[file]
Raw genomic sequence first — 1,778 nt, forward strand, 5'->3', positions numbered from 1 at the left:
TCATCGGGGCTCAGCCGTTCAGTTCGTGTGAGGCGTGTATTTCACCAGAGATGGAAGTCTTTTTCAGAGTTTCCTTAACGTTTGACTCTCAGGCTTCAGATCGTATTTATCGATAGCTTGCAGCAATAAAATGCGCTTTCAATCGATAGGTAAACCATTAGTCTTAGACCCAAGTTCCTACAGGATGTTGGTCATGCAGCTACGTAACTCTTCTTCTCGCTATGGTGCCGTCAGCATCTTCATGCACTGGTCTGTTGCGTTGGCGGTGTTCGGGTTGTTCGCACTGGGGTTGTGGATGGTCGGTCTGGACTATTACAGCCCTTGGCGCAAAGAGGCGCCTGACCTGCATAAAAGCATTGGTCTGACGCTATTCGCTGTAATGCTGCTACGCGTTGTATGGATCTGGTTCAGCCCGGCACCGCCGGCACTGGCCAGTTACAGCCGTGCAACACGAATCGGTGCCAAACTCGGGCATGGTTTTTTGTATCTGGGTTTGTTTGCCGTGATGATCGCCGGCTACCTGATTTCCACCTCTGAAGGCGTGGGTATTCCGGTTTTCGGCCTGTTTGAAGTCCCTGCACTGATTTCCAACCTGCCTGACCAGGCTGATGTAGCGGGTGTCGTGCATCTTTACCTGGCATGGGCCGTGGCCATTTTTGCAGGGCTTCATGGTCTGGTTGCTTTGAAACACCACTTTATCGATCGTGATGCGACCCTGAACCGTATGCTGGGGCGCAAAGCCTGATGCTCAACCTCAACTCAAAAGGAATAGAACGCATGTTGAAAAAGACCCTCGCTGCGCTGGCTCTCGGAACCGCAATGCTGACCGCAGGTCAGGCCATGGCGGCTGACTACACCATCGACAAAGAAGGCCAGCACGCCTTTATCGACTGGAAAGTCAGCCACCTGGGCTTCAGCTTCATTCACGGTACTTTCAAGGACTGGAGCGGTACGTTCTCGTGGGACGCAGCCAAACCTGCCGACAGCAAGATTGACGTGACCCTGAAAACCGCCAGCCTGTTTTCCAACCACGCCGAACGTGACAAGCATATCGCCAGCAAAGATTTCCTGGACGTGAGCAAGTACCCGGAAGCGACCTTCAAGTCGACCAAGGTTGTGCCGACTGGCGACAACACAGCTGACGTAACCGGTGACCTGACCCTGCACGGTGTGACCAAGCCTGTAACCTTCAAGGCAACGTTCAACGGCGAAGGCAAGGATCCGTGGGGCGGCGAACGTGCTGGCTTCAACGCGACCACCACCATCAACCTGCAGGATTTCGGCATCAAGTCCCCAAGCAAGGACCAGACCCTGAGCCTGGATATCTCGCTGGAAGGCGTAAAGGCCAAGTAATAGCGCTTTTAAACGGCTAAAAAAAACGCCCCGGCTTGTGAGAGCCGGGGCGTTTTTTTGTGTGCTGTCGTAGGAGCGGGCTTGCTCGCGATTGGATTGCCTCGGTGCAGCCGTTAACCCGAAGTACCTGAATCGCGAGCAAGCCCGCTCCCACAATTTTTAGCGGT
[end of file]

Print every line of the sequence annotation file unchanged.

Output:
Raw genomic sequence first — 1,778 nt, forward strand, 5'->3', positions numbered from 1 at the left:
TCATCGGGGCTCAGCCGTTCAGTTCGTGTGAGGCGTGTATTTCACCAGAGATGGAAGTCTTTTTCAGAGTTTCCTTAACGTTTGACTCTCAGGCTTCAGATCGTATTTATCGATAGCTTGCAGCAATAAAATGCGCTTTCAATCGATAGGTAAACCATTAGTCTTAGACCCAAGTTCCTACAGGATGTTGGTCATGCAGCTACGTAACTCTTCTTCTCGCTATGGTGCCGTCAGCATCTTCATGCACTGGTCTGTTGCGTTGGCGGTGTTCGGGTTGTTCGCACTGGGGTTGTGGATGGTCGGTCTGGACTATTACAGCCCTTGGCGCAAAGAGGCGCCTGACCTGCATAAAAGCATTGGTCTGACGCTATTCGCTGTAATGCTGCTACGCGTTGTATGGATCTGGTTCAGCCCGGCACCGCCGGCACTGGCCAGTTACAGCCGTGCAACACGAATCGGTGCCAAACTCGGGCATGGTTTTTTGTATCTGGGTTTGTTTGCCGTGATGATCGCCGGCTACCTGATTTCCACCTCTGAAGGCGTGGGTATTCCGGTTTTCGGCCTGTTTGAAGTCCCTGCACTGATTTCCAACCTGCCTGACCAGGCTGATGTAGCGGGTGTCGTGCATCTTTACCTGGCATGGGCCGTGGCCATTTTTGCAGGGCTTCATGGTCTGGTTGCTTTGAAACACCACTTTATCGATCGTGATGCGACCCTGAACCGTATGCTGGGGCGCAAAGCCTGATGCTCAACCTCAACTCAAAAGGAATAGAACGCATGTTGAAAAAGACCCTCGCTGCGCTGGCTCTCGGAACCGCAATGCTGACCGCAGGTCAGGCCATGGCGGCTGACTACACCATCGACAAAGAAGGCCAGCACGCCTTTATCGACTGGAAAGTCAGCCACCTGGGCTTCAGCTTCATTCACGGTACTTTCAAGGACTGGAGCGGTACGTTCTCGTGGGACGCAGCCAAACCTGCCGACAGCAAGATTGACGTGACCCTGAAAACCGCCAGCCTGTTTTCCAACCACGCCGAACGTGACAAGCATATCGCCAGCAAAGATTTCCTGGACGTGAGCAAGTACCCGGAAGCGACCTTCAAGTCGACCAAGGTTGTGCCGACTGGCGACAACACAGCTGACGTAACCGGTGACCTGACCCTGCACGGTGTGACCAAGCCTGTAACCTTCAAGGCAACGTTCAACGGCGAAGGCAAGGATCCGTGGGGCGGCGAACGTGCTGGCTTCAACGCGACCACCACCATCAACCTGCAGGATTTCGGCATCAAGTCCCCAAGCAAGGACCAGACCCTGAGCCTGGATATCTCGCTGGAAGGCGTAAAGGCCAAGTAATAGCGCTTTTAAACGGCTAAAAAAAACGCCCCGGCTTGTGAGAGCCGGGGCGTTTTTTTGTGTGCTGTCGTAGGAGCGGGCTTGCTCGCGATTGGATTGCCTCGGTGCAGCCGTTAACCCGAAGTACCTGAATCGCGAGCAAGCCCGCTCCCACAATTTTTAGCGGT